Natural Wonders of Forests : Meguma Falls to Kemptown to Truro
We eventually climbed out of our beloved river valley, up the steep slope to another enchanted looking hardwood forest. We found more of the same from yesterday - a hardwood canopy with a lush understory of ferns. The trail took us past several waterfalls, in a section that was relatively easy to walk. It looked like there were campsites at all these spots, all begging to be used.
When we reached Gully Lake we found a beautiful open marshy area, with standing water in the middle. There was another lovely campsite with a great view out over the lake.
The walk past Gully Lake was a bit challenging, because we found ourselves wading through thick grass, ferns, and thorny wild roses with uneven rocks underneath that we couldn't see. The sad part about this stretch was that we were walking through a stunningly beautiful forest, but we had to look down at the ground the whole time to keep from tripping.
At one point we came to a family of large Ruffed Grouse that were sitting near the trail, concealed under the ferns. They waited until we were nearly stepping on them, and then erupted out of the undergrowth in their best attempt to give us heart attacks. Their strategy nearly worked.
We did nonetheless find lots of things to enjoy. The fungi in this wilderness area were highly diverse and interesting -coming in a whole array of different colours, shapes, and sizes.
There were also loads of caterpillars everywhere! Have you ever been in a forest on a bright sunny day, and it sounded like it was raining? This is actually the sound of frass, or caterpillar poop falling. It was coming down like crazy, and every time we paused for a break we would find at least 2-3 inchworms on us.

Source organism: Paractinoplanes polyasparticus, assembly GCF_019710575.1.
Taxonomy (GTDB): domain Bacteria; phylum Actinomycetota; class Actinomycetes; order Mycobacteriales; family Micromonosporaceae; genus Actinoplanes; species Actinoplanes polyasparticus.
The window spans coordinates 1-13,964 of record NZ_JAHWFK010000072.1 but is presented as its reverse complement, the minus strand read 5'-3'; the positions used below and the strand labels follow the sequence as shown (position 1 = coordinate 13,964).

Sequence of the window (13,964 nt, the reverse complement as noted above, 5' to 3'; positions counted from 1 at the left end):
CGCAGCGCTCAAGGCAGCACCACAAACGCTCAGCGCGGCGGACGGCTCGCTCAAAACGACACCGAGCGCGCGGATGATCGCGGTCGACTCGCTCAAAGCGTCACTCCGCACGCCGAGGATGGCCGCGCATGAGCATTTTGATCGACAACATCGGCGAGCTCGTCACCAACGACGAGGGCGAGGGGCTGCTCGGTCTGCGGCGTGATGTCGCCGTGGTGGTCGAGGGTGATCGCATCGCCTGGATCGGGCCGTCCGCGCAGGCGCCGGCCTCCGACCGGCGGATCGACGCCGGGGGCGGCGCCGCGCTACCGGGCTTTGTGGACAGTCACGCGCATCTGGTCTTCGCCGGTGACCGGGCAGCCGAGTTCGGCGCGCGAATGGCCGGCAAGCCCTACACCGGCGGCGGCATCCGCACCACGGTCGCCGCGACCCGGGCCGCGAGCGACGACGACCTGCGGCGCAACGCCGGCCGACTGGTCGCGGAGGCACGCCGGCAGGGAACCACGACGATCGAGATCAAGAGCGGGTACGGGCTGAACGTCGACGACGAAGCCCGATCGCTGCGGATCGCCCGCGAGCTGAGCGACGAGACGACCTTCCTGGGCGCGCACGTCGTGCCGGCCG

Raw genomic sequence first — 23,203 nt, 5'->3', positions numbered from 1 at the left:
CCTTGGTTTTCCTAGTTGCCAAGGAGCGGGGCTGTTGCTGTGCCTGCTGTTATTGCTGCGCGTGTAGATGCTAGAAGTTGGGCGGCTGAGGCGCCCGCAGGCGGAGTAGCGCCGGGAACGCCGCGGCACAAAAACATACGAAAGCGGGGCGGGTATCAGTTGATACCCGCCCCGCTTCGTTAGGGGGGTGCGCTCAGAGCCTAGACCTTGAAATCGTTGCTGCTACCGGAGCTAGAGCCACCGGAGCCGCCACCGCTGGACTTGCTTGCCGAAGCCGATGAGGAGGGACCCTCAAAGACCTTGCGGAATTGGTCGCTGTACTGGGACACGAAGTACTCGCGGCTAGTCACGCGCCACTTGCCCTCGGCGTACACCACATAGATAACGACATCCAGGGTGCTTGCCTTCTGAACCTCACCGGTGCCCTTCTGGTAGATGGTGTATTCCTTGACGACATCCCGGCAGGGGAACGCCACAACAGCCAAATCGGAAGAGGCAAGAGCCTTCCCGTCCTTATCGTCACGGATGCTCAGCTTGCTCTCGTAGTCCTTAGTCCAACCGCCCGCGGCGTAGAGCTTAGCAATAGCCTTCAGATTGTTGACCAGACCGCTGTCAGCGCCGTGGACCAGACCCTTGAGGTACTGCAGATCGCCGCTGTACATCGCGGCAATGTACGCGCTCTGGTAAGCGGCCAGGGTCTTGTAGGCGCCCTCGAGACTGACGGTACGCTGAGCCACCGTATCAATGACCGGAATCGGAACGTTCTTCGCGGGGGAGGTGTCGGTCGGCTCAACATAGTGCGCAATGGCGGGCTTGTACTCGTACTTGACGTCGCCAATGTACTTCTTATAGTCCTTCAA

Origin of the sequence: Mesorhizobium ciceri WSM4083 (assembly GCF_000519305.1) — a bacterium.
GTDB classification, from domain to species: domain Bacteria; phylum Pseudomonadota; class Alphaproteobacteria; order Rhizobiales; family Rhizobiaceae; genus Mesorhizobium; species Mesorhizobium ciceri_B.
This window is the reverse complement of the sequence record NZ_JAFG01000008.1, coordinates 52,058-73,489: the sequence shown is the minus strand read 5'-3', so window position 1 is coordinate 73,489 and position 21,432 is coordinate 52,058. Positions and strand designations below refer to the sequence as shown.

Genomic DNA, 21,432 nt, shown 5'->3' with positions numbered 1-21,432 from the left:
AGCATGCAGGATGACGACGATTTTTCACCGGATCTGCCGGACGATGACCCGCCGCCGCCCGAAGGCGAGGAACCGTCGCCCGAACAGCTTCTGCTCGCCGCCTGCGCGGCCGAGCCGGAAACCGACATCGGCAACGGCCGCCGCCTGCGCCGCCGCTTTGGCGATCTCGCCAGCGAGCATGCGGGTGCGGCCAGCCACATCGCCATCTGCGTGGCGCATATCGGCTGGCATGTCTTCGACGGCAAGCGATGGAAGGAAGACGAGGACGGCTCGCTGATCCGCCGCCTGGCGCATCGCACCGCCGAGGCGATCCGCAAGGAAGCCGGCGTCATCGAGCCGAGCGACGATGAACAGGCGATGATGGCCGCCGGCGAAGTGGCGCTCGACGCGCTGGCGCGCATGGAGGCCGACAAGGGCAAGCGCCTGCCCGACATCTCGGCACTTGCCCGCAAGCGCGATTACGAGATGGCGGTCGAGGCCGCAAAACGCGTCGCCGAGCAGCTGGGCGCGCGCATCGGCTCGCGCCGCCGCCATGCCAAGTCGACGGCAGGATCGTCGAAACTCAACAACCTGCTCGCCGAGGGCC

Of course, caterpillars make great snacks for birds, especially warblers. We saw several Dark-eyed Juncos with beak fulls of the juicy insects, as well as a pair of Black-throated Green Warblers. Our birding highlight for today was seeing both Oven Birds and Black and White Warblers feeding their young in a stand of young maples.
After what seemed like a lot more than 5 km, we found ourselves at the charming little bridge over Juniper Brook. We paused to take a break and mourn the fact that we would soon have to leave this beautiful preserve.
Eventually we emerged from the park, and began our trek down old highway 4. There wasn't much traffic on this road, because it runs right beside the Trans Canada Highway, and it did provide some beautiful views of rolling hills, forests, old fields, and marshes. However, it was tough going in the hot sun and afternoon heat.
We stopped for a couple breaks, and spent some time around the Salmon River, which was the only good looking source of water along the route, searching for a spot to camp. There were a couple places we could have pitched the tent, but they were all clearly heavily used, and there were quite a few ATVs in the area. With it being Saturday night we decided something a little more hidden would be preferable, but we were confounded by extremely thorny wild roses at every turn.
We continued on for a bit, but Sean had been feeling lousy for a few hours by this point, and it was getting worse. Last night he was bitten by a spider, and it had left him with painful welts and feeling rotten. With 13 km of hot road walking left, he felt he couldn't continue.
We called a taxi and headed in to Truro, where we stopped to ask a pharmacist and walk in clinic what he should do. The recommendation was antihistamines and cold compresses, so we are giving that a try. Hopefully tomorrow he will be feeling better, and our adventure will continue.
See you on the trail!
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